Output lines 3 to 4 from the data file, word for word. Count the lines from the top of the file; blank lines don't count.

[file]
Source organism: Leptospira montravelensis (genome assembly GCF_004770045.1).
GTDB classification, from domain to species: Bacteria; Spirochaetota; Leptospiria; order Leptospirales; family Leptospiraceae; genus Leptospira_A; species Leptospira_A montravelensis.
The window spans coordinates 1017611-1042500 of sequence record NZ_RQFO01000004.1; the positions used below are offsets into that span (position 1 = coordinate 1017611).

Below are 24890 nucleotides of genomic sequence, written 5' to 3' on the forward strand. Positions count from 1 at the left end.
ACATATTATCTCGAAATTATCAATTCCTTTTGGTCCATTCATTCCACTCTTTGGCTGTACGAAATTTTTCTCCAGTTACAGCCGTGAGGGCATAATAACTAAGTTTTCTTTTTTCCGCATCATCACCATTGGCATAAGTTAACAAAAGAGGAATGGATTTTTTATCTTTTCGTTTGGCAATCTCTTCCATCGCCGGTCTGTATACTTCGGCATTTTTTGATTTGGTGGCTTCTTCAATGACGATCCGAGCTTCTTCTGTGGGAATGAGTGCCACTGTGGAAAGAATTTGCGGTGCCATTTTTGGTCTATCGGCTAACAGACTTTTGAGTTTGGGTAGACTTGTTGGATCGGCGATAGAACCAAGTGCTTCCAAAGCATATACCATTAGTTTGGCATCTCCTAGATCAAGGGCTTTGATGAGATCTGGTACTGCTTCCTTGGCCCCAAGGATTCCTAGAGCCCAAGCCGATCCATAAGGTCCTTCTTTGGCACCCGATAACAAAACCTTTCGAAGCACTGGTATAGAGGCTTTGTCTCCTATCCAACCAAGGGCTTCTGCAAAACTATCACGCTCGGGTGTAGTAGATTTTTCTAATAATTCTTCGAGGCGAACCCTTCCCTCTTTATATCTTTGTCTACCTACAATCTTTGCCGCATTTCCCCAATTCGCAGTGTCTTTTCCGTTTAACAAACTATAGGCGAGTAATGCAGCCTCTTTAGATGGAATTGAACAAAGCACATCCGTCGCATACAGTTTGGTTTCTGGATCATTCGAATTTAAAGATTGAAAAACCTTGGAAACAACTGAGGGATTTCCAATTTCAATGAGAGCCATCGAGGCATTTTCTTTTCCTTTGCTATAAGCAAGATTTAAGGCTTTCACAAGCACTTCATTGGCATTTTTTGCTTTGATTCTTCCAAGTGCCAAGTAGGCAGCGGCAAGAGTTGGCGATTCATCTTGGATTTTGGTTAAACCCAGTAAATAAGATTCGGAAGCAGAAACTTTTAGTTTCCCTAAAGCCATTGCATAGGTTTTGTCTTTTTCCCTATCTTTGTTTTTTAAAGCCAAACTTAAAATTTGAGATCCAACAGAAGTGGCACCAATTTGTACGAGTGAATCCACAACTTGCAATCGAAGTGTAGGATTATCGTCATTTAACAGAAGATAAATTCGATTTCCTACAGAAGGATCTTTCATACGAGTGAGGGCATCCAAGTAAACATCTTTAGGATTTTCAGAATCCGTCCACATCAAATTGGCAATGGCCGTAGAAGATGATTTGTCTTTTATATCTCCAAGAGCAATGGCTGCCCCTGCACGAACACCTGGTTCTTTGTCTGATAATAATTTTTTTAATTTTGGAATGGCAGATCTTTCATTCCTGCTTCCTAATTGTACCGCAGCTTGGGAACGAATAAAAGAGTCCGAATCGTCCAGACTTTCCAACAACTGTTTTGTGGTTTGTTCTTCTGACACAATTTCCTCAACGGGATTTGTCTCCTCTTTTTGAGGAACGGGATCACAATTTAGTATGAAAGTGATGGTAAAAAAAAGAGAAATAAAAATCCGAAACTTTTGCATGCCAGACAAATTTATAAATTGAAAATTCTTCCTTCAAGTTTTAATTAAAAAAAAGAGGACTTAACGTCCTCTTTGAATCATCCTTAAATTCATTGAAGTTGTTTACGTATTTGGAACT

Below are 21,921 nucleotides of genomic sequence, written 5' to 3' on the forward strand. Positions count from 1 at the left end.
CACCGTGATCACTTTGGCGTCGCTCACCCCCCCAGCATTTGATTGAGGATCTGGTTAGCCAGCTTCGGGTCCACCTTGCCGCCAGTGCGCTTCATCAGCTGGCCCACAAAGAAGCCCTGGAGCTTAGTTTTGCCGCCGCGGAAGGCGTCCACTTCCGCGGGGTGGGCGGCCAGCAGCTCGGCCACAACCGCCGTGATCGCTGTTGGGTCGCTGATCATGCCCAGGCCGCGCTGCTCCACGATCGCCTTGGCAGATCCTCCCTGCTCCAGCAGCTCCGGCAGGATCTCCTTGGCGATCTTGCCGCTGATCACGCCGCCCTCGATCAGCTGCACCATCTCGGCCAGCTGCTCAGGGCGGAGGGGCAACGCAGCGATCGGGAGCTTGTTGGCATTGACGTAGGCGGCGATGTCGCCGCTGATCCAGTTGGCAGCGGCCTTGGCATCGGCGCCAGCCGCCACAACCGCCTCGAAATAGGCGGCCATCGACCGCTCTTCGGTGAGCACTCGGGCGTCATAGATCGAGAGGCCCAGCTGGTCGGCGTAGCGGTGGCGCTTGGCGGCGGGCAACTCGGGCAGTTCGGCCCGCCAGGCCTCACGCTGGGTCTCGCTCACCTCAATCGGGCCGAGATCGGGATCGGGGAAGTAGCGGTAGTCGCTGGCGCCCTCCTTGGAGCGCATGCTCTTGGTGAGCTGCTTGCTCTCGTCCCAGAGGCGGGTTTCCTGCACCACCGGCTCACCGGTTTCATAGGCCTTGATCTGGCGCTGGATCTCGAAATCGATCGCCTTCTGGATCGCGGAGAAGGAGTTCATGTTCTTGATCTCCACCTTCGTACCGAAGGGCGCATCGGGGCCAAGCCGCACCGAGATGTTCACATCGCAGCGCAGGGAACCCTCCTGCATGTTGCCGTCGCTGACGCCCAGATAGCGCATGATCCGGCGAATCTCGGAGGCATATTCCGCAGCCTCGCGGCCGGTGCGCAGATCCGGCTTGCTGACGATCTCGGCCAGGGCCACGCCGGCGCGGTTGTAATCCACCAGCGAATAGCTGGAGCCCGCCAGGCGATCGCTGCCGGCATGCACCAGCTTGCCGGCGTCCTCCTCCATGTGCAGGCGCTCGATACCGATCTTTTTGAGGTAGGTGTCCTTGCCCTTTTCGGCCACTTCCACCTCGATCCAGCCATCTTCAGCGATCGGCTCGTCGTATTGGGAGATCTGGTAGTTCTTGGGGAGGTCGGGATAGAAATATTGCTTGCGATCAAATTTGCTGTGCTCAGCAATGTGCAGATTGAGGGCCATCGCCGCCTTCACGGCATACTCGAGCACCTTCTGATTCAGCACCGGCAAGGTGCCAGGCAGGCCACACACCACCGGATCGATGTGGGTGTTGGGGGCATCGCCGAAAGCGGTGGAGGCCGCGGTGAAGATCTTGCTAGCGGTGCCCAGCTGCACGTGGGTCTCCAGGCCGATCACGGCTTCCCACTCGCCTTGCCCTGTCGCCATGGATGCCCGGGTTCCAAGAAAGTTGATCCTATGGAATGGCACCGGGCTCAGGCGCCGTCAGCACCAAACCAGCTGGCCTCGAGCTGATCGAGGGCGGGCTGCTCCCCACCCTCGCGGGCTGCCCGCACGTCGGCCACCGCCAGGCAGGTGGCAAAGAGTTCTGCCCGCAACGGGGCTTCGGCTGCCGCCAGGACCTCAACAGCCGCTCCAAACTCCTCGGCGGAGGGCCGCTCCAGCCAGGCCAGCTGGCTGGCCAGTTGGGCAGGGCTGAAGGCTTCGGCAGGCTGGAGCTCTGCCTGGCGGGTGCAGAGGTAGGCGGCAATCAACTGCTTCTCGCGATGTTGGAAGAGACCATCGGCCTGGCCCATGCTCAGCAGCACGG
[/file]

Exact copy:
The window spans coordinates 1017611-1042500 of sequence record NZ_RQFO01000004.1; the positions used below are offsets into that span (position 1 = coordinate 1017611).

Below are 24890 nucleotides of genomic sequence, written 5' to 3' on the forward strand. Positions count from 1 at the left end.